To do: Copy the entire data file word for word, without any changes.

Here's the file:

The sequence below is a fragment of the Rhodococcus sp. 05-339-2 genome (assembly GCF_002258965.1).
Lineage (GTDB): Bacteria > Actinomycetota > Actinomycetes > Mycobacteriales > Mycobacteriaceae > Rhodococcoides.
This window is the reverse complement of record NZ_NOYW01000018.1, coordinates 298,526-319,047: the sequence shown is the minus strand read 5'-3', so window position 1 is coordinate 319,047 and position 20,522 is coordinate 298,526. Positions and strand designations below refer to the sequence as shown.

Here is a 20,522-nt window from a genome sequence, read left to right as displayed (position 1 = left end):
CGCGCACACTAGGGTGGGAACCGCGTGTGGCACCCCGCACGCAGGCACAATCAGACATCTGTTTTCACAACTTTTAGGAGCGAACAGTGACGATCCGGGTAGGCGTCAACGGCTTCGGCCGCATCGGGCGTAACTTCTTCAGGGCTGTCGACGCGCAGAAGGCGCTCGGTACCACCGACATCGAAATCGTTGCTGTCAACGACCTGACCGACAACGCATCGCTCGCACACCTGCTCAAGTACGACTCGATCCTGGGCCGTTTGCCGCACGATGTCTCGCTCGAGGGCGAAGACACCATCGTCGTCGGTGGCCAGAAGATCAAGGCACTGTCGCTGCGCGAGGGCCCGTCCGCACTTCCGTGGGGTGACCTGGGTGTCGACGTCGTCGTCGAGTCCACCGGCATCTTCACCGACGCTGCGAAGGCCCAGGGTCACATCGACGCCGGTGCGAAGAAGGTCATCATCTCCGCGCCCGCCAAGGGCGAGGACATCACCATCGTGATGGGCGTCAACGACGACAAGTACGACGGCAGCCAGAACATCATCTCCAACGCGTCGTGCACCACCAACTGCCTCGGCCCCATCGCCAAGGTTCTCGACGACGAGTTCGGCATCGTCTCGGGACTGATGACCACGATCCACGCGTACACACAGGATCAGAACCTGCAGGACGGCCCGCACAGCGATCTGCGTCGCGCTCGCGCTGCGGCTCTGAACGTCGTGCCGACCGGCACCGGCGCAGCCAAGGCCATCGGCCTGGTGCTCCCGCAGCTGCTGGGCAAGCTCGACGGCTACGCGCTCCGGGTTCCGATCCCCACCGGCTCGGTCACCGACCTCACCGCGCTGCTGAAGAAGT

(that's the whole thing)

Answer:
The sequence below is a fragment of the Rhodococcus sp. 05-339-2 genome (assembly GCF_002258965.1).
Lineage (GTDB): Bacteria > Actinomycetota > Actinomycetes > Mycobacteriales > Mycobacteriaceae > Rhodococcoides.
This window is the reverse complement of record NZ_NOYW01000018.1, coordinates 298,526-319,047: the sequence shown is the minus strand read 5'-3', so window position 1 is coordinate 319,047 and position 20,522 is coordinate 298,526. Positions and strand designations below refer to the sequence as shown.

Here is a 20,522-nt window from a genome sequence, read left to right as displayed (position 1 = left end):
CGCGCACACTAGGGTGGGAACCGCGTGTGGCACCCCGCACGCAGGCACAATCAGACATCTGTTTTCACAACTTTTAGGAGCGAACAGTGACGATCCGGGTAGGCGTCAACGGCTTCGGCCGCATCGGGCGTAACTTCTTCAGGGCTGTCGACGCGCAGAAGGCGCTCGGTACCACCGACATCGAAATCGTTGCTGTCAACGACCTGACCGACAACGCATCGCTCGCACACCTGCTCAAGTACGACTCGATCCTGGGCCGTTTGCCGCACGATGTCTCGCTCGAGGGCGAAGACACCATCGTCGTCGGTGGCCAGAAGATCAAGGCACTGTCGCTGCGCGAGGGCCCGTCCGCACTTCCGTGGGGTGACCTGGGTGTCGACGTCGTCGTCGAGTCCACCGGCATCTTCACCGACGCTGCGAAGGCCCAGGGTCACATCGACGCCGGTGCGAAGAAGGTCATCATCTCCGCGCCCGCCAAGGGCGAGGACATCACCATCGTGATGGGCGTCAACGACGACAAGTACGACGGCAGCCAGAACATCATCTCCAACGCGTCGTGCACCACCAACTGCCTCGGCCCCATCGCCAAGGTTCTCGACGACGAGTTCGGCATCGTCTCGGGACTGATGACCACGATCCACGCGTACACACAGGATCAGAACCTGCAGGACGGCCCGCACAGCGATCTGCGTCGCGCTCGCGCTGCGGCTCTGAACGTCGTGCCGACCGGCACCGGCGCAGCCAAGGCCATCGGCCTGGTGCTCCCGCAGCTGCTGGGCAAGCTCGACGGCTACGCGCTCCGGGTTCCGATCCCCACCGGCTCGGTCACCGACCTCACCGCGCTGCTGAAGAAGT